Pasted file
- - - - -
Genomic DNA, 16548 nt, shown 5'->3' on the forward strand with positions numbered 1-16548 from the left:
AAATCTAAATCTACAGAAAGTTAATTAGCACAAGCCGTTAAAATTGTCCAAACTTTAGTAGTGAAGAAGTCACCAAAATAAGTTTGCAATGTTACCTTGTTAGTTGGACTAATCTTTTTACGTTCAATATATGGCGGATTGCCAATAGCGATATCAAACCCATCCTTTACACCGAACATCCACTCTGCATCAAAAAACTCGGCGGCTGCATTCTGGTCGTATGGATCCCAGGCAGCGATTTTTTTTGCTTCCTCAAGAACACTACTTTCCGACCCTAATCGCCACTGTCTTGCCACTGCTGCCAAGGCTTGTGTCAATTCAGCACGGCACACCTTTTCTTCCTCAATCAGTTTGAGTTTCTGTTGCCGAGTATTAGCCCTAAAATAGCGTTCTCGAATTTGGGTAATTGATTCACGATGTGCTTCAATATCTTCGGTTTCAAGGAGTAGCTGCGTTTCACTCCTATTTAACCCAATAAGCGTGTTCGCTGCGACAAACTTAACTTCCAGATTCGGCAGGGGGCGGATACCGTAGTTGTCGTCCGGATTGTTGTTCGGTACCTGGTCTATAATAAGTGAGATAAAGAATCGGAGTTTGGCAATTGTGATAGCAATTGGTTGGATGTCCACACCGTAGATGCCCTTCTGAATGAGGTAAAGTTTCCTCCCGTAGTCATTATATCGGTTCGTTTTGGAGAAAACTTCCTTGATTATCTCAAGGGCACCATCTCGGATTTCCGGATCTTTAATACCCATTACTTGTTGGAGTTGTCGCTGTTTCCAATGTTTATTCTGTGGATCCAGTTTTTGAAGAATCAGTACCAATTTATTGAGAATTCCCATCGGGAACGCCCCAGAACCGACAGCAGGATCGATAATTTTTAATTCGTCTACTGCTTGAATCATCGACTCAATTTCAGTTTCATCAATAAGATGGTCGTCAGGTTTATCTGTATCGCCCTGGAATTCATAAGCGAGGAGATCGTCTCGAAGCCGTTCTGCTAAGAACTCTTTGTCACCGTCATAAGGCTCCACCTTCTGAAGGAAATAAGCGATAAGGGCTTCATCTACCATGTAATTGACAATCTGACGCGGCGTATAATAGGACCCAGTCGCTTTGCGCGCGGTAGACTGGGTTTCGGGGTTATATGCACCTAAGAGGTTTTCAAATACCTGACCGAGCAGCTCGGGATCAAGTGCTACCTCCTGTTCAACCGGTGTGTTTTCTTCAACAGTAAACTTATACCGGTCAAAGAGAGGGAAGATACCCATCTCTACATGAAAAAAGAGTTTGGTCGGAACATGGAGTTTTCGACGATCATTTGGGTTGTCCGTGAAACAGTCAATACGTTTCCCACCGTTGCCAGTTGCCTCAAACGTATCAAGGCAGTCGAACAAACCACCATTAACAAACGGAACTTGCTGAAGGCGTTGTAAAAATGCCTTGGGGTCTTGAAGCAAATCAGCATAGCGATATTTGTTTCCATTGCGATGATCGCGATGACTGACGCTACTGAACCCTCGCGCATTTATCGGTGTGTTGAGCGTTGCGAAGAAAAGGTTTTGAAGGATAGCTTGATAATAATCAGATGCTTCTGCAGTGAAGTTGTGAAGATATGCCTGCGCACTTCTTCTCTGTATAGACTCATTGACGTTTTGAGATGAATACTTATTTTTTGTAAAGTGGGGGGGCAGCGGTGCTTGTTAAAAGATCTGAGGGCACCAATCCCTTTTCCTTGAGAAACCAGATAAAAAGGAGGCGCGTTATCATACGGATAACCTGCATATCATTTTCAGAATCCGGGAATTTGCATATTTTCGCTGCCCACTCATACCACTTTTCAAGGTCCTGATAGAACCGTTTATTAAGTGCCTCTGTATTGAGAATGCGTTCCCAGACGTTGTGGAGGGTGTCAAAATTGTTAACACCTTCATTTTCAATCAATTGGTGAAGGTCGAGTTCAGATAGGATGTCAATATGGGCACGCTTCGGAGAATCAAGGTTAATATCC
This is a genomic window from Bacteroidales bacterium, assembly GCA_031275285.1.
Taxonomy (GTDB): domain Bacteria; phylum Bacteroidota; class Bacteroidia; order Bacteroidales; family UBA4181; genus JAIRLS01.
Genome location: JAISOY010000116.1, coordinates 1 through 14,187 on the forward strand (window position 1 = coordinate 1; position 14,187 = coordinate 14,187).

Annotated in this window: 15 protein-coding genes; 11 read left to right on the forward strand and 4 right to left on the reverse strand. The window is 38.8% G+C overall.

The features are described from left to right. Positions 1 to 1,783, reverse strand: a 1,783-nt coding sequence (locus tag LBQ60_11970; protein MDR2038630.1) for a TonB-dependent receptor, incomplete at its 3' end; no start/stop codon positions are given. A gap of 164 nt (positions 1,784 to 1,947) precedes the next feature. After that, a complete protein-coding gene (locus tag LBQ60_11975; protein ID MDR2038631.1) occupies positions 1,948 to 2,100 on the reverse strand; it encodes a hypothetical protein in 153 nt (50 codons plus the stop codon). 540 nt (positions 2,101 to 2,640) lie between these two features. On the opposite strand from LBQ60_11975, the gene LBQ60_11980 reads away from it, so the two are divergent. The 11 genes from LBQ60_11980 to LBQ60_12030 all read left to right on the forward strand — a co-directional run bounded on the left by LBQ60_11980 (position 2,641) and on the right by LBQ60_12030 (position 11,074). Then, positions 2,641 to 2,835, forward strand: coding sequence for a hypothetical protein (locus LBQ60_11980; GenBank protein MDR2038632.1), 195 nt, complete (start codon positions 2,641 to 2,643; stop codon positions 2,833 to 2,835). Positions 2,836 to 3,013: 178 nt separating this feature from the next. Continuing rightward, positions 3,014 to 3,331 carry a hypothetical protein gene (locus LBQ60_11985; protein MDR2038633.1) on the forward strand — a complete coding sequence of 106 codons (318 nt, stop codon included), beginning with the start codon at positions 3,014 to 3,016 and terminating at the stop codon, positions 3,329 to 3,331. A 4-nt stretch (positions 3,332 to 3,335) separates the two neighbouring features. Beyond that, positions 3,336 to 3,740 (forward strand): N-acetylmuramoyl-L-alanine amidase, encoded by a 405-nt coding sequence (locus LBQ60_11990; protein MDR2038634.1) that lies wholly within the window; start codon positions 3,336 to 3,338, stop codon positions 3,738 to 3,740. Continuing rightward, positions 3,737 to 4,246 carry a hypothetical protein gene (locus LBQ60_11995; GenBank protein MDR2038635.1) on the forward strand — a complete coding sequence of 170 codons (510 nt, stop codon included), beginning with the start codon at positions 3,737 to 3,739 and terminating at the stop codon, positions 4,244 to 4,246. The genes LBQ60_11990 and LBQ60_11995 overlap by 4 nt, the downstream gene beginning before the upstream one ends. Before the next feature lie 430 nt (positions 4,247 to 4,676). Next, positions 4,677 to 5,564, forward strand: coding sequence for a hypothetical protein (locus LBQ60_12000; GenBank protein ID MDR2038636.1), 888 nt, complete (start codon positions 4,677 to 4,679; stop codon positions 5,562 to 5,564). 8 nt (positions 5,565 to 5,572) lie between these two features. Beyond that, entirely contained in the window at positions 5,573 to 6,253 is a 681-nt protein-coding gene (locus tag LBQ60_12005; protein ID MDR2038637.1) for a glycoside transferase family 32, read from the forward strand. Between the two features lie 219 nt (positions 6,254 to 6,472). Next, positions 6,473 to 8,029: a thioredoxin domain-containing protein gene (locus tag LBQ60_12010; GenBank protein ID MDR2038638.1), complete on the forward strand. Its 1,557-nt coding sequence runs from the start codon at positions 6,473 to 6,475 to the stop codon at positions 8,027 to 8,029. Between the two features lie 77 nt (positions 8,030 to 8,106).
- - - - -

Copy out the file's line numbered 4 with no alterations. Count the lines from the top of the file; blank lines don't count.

Taxonomy (GTDB): domain Bacteria; phylum Bacteroidota; class Bacteroidia; order Bacteroidales; family UBA4181; genus JAIRLS01.